In operation, the discharge rate over the entire surface of the anode material is the same. Accordingly, the thinner portion of the anode structure will become depleted first. The resultant lesser surface area of anode material must support an overall current of the same magnitude. Since the total amount of anode surface area has been depleted, so has the current capability of the partially discharged cell, hence increasing the internal resistance of the cell. The consequential reduced output voltage level is a function of the discharge rate of the cell, and the amount of anode surface area remaining. It is, thus, controllable by adjusting the ratio of the surface area of the thinner anode layer to that of the thicker anode layer. By adjusting the actual layer thicknesses (i.e., of anodes members 12, 24) the point or points at which the step change is manifested can be adjusted.

FIGS. 2 and 3 schematically illustrate, in section, alternative embodiments of electrochemical cells constructed in accordance with the invention. For simplicity, elements in FIGS. 2 and 3 which are similar to elements in FIG. 1 have been identified with similar numerals.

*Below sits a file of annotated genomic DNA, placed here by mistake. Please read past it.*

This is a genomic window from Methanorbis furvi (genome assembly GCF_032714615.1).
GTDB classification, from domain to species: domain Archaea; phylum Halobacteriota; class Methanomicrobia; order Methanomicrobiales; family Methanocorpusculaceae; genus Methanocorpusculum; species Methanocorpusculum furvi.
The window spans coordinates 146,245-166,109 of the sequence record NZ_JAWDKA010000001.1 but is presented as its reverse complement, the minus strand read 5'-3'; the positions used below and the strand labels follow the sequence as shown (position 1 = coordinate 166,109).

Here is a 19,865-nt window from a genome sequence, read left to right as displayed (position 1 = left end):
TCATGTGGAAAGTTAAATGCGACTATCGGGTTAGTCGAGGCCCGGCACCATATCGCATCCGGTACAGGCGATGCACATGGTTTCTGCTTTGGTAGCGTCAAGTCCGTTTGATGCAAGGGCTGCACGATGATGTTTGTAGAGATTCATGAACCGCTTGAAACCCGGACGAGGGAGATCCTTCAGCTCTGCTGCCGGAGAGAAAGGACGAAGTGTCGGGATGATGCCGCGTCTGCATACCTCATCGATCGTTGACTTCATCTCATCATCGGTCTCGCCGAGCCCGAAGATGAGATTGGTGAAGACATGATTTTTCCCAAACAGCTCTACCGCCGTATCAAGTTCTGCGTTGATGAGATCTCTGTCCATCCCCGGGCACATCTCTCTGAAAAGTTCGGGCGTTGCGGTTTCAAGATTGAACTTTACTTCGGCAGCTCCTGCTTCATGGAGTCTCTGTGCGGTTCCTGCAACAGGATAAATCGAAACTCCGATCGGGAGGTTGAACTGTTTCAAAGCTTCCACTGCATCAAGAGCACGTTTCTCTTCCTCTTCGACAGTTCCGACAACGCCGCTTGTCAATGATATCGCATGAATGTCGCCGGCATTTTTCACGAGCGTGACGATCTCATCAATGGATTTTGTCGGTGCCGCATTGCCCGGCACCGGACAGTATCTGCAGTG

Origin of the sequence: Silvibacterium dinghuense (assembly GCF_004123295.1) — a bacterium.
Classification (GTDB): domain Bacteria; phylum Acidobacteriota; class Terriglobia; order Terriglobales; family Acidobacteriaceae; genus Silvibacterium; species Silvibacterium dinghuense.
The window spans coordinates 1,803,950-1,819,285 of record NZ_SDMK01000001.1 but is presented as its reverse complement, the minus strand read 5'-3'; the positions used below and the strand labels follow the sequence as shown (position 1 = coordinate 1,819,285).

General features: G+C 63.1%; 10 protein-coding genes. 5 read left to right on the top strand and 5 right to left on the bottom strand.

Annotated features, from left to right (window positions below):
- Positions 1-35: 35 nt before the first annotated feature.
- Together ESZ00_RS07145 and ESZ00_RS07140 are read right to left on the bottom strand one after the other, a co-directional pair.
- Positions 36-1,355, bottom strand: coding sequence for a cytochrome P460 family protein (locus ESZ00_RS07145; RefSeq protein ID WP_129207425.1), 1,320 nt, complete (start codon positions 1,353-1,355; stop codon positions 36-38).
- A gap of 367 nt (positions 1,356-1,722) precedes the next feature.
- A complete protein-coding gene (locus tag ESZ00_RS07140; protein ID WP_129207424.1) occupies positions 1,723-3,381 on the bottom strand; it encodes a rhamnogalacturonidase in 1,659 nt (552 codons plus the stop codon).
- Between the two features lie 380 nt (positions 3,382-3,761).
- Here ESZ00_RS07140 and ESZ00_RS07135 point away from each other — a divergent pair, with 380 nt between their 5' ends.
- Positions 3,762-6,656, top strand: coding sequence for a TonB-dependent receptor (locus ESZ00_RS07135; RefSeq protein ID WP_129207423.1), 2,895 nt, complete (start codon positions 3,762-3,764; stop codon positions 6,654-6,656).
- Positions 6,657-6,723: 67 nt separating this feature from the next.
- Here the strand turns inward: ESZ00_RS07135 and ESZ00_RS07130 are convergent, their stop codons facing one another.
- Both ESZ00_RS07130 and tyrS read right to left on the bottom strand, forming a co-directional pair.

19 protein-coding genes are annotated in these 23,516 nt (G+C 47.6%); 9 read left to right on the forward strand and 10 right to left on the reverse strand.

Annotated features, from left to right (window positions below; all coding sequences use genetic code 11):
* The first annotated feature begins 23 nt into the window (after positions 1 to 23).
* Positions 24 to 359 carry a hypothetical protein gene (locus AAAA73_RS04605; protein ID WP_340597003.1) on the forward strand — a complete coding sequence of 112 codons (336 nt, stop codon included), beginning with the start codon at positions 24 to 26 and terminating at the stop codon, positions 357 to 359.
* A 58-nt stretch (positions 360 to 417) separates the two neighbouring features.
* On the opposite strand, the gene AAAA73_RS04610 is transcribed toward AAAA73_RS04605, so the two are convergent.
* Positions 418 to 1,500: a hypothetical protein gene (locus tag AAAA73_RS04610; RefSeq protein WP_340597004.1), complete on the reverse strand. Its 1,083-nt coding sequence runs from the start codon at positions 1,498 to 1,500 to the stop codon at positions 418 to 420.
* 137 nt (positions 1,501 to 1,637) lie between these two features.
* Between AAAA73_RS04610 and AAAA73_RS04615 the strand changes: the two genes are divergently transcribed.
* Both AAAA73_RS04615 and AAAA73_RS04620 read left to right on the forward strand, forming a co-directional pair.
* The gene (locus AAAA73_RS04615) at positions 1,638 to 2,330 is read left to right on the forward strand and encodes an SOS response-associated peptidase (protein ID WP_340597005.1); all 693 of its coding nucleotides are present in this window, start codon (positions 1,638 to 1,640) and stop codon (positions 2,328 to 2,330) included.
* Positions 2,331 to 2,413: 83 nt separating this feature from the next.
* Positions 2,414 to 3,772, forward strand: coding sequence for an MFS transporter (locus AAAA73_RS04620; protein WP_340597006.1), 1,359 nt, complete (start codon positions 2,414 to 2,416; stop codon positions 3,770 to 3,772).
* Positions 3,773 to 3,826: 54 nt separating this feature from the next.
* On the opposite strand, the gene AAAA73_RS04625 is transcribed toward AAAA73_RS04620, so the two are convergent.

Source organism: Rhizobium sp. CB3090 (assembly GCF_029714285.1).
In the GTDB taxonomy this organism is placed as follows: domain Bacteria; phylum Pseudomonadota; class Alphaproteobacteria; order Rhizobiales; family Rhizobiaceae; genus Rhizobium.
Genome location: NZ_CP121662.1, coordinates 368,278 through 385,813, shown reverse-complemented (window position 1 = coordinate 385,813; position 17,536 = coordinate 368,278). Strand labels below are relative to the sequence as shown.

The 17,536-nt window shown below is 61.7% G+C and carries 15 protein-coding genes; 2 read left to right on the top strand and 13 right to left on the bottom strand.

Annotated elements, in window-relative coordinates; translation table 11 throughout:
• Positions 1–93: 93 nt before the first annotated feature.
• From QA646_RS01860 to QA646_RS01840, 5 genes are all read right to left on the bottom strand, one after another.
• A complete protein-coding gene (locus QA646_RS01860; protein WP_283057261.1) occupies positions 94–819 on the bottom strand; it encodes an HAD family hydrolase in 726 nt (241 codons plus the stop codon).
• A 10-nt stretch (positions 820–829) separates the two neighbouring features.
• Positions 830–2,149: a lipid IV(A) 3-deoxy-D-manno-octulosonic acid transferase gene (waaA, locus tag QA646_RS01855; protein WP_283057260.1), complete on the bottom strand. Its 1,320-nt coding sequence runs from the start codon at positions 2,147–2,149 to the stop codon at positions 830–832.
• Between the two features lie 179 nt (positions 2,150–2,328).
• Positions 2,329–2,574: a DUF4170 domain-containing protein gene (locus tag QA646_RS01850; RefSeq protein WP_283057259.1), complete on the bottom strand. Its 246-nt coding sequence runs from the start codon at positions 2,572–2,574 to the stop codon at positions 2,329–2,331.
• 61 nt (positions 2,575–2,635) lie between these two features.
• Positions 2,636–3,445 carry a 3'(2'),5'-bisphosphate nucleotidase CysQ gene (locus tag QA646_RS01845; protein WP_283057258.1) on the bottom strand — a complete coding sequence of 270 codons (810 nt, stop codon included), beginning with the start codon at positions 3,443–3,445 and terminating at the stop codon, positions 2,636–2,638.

In FIG. 2, two anode structures 12', 24' having different thicknesses have been electrically coupled in parallel by means 54'. The interior walls of the container 10 are lined with separator material 30'. Cathode material 32' is placed around the anodes and minimally separated therefrom by separators 30'. As in the cell of FIG. 1, the cell of FIG. 2 will experience a step-like change in its internal resistance when the thinner anode 12' becomes depleted and the subsequent current drain is born by anode 24'.

In FIG. 3, a pair of cells are shown electrically coupled in parallel to form a "cell" in accordance with the invention. One cell 50 includes a thick anode 12", while the second cell 52 contains a relatively thinner anode 24". The anodes 12", 24", are electrically coupled in parallel through the respective cell containers 10a", 10b", by coupling means 54'.